Aging and Nutrition
Aging and Nutrition
Aging Americans will make up an unprecedented proportion of the population as the 78 million baby boomers reach age 50. The baby boomers, those born between 1946 and 1964, will first reach age 65 in 2011, transforming the 35 million people over age 65 in 2000 to an estimated 69 million by 2030. With improved health care, socioeconomic status, and health behaviors, people 85 and over are expected to be the fastest-growing group of elderly persons, tripling from 4 million in 2000 to about 14 million by 2040. Growth in the elderly population has led to two subgroups: the young-old (55 to 74 years) and the old-old (75 and older). Still, elderly people remain the most diverse segment of American society.
A nutritious daily diet is one factor that can assist people who are 55 and older in maintaining optimal levels of health and preventing or delaying the onset of disease. The Dietary Reference Intakes (DRI) are the quantities of nutrients that form the basis for planning and assessing diets. The DRIs include the Recommended Dietary Allowances (RDA), the nutrient levels that meet the requirement for nearly all (97–98%) healthy people. Two sets of RDAs exist for elderly individuals, one for those 51 to 70 years of age, and one for those over 70 years of age.
According to the RDAs, elderly people have the same nutrient requirements as their younger counterparts, yet most need fewer calories. Vitamins D and B6, and calcium, are exceptions and are needed in greater amounts for those 51 years old and older. Therefore, a nutrient-dense diet, with fewer calorie-laden foods, becomes more crucial at older ages of the life cycle. In general, women have nutrient requirements similar to men, though they require fewer calories. Therefore, elderly women must be especially careful to select nutrient-dense foods.
The best way to establish a nutrient-dense diet is to balance a variety of food choices (in moderation) that are adequate to meet nutritional and caloric needs. The Food Guide Pyramid (FGP) is helpful to guide food selection and daily serving totals. An FGP specifically for those over 70 years of age recommends 1,200–1,600 calories from whole-grain foods, a variety of colored fruits and vegetables, low-fat dairy products, lean meats, fish and poultry, and eight glasses of fluid daily. Food labels help put single servings of food into the FGP. Results of national dietary surveys have led some experts to recommend calcium supplements and a one-a-day type of multiple vitamin. Other health food supplements are not generally needed and can be very expensive for those on fixed incomes.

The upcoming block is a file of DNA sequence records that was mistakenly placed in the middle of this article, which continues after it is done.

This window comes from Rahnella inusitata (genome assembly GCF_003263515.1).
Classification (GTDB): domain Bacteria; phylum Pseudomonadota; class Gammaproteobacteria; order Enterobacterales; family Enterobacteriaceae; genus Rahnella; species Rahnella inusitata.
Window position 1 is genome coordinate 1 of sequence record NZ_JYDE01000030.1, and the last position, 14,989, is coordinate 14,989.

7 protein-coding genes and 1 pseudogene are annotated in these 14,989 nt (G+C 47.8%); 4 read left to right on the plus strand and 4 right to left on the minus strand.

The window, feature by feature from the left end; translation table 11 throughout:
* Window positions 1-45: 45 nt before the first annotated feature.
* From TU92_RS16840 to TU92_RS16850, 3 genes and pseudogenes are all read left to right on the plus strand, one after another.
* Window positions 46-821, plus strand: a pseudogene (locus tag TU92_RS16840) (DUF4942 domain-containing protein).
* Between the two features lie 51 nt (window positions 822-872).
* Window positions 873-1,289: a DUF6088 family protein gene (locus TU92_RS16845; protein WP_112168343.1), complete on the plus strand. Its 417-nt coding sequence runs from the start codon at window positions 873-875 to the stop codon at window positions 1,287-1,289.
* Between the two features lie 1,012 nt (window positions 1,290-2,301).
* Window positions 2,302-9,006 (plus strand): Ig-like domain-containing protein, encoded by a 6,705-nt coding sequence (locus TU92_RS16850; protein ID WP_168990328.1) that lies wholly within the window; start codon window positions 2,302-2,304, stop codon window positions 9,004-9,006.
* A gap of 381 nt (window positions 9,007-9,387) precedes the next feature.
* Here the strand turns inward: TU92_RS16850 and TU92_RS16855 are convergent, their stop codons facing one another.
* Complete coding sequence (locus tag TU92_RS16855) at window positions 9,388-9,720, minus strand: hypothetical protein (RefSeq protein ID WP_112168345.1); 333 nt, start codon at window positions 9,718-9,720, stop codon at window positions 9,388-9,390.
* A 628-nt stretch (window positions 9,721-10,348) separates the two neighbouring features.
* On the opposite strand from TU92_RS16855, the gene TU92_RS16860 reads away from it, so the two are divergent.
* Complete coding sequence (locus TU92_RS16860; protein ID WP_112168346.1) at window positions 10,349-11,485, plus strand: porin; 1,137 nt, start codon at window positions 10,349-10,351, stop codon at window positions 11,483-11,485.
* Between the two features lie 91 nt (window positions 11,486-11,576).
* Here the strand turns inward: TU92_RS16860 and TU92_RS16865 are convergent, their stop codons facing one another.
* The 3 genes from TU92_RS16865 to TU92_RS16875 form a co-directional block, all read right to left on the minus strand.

Nutrition Screening Initiative
Elderly individuals are at increased risk for problems that affect their nutritional status. The nationwide Nutrition Screening Initiative (NSI) categorizes these problems as those affecting functional, social, or financial status and access to food and drink. These problems can affect quality of life and the
Tooth loss/mouth pain
Reduced social contact
Involuntary weight loss/gain
Needs assistance in self care
Elder years above age 80
Recognizing the risk posed by these factors can result in interventions to improve the quality of life and the ability to perform activities of daily living.
Some elderly individuals encounter dietary problems, making them less able to select, purchase, prepare, eat, digest, absorb, and use food. An inability to consume an adequate daily diet places the elderly person at increased risk for medical, physical, and functional problems. Therefore, it is important to intervene to correct any dietary problems that may exist. Examples of dietary problems, and interventions to improve the problems, are described below.